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      Chapter 4

      Caoutchouc – the metamorphosis of a key raw material for Continental

      As a raw material, caoutchouc has decisively shaped both Continental’s identity and its 150-year history. This raw rubber was so central to production that it was originally even found in the company name: Continental-Cautchouc- & Gutta-Percha-Compagnie. 

      But the raw material was and is not only of great importance for Continental: Caoutchouc also significantly determined the production possibilities in the entire rubber industry. As a result it was the focus of global trade for a long time. This made the raw material a seismograph for the political and economic development of the past 150 years. 

      Global conflicts of raw materials surrounding natural caoutchouc and a sunk rubber steamer named “Continental” in Brazil (1870s to 1920s)

      In the 19th century, caoutchouc was extracted almost exclusively in Brazil. In Germany, however, it was initially considered an exotic raw material. However, the global consumption of caoutchouc quickly increased and with it its importance for production. The problem was that the world trade market for raw rubber was still dominated by a few British trading companies at that time. These tried to influence prices in their favor through market interventions and supply reductions. In addition, the raw materials for the rapidly developing rubber industry were subject to unusually large price fluctuations at that time. 

      In order to make itself less dependent on the strong price fluctuations and the associated potential supply bottlenecks, the Continental Executive Board pursued several strategies: In 1895, Continental founded its own trading company in Peru. This company used, among other things, a steamer with the name “Continental” for the transport of raw rubber, which, however, sank a year later together with the cargo. A later attempt to obtain a direct supply of raw rubber was initially tabled. Instead, Continental took a stake in 1908 in a Brazilian company for the extraction of caoutchouc.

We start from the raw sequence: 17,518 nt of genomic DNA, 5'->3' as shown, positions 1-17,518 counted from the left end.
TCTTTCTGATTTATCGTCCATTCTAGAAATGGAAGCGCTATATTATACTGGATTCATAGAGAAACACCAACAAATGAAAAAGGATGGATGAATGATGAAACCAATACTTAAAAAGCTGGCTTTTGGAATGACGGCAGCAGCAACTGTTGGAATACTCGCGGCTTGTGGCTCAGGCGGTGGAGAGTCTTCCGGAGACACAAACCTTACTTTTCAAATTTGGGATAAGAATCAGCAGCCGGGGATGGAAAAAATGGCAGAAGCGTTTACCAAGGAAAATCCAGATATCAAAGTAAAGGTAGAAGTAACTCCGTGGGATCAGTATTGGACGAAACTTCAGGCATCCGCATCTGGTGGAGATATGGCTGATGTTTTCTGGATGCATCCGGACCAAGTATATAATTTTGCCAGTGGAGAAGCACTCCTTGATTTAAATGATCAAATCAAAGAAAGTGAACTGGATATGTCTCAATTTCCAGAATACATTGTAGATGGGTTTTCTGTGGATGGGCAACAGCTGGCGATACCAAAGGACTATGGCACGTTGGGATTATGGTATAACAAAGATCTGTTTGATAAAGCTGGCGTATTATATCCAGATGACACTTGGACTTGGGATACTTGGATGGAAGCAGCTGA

In order to ensure the supply of raw materials, Continental relied on recycling at an early stage: In 1903, a factory for the reprocessing and recycling of used rubber was opened in Seelze near Hanover. With this step, Continental laid the foundation for its sustainability strategy. The company has expanded and further developed this with numerous other measures to the present day. 

      In order to become more independent of the global caoutchouc trade, Continental participated in the first attempts to produce synthetic rubber in 1906. However, the First World War was accompanied by a double upheaval in Continental’s raw material situation: On the one hand, there was a drastic transition from wild to plantation caoutchouc, accompanied by changed quality and processing requirements. On the other hand, Germany was largely cut off from the caoutchouc supply at that time. 

      With the end of the war, Continental’s supply of raw materials improved again: Germany was now again present in the world’s most important caoutchouc trading centers and also re-entered international trade. 

      When caoutchouc prices fell in 1929, the site for the recycling of old rubber was moved from Seelze near Hanover to Hanover-Limmer. The supply of caoutchouc then reached a record high: In 1929, Continental consumed 13,000 tons of natural caoutchouc – almost four times as much as in the last pre-war year. Within two months, the same amount of raw rubber was consumed as in the whole of 1913. 

      At that time, 144 railway wagons full of raw caoutchouc headed for the raw material warehouses in Hanover every month. In addition, there were 35 railway wagons with cotton fabric, almost 600 wagons with coal and 17 wagons with gasoline. To produce 83,000 car tires from this also took 44,000 metric tons of steam and 3,989 million kilowatts of electricity. For that time, these were impressive figures – not only for Continental’s financial accountants, but also for the entire industry. 

      Resource mobilization in the Nazi era: German caoutchouc and the radical upheaval of the raw material base (1930s to 1940s)

      In the following period, the caoutchouc trade again fell into the vortex of political events: The Nazi regime converted the German economy into a substitute material economy, which pushed the development of synthetic caoutchouc (“Buna”). Due to the significantly higher price, the Continental Executive Board initially reacted skeptically to the use of synthetic caoutchouc. In the end, however, this was integrated into production without objection – in accordance with the wishes of the Nazi regime. 

      After the end of the war, price increases and scarcity limited the import of raw materials, massively endangering the restoration of competitiveness. 

      Raw materials management in the wake of the Korean and oil price crises (1950s to 1980)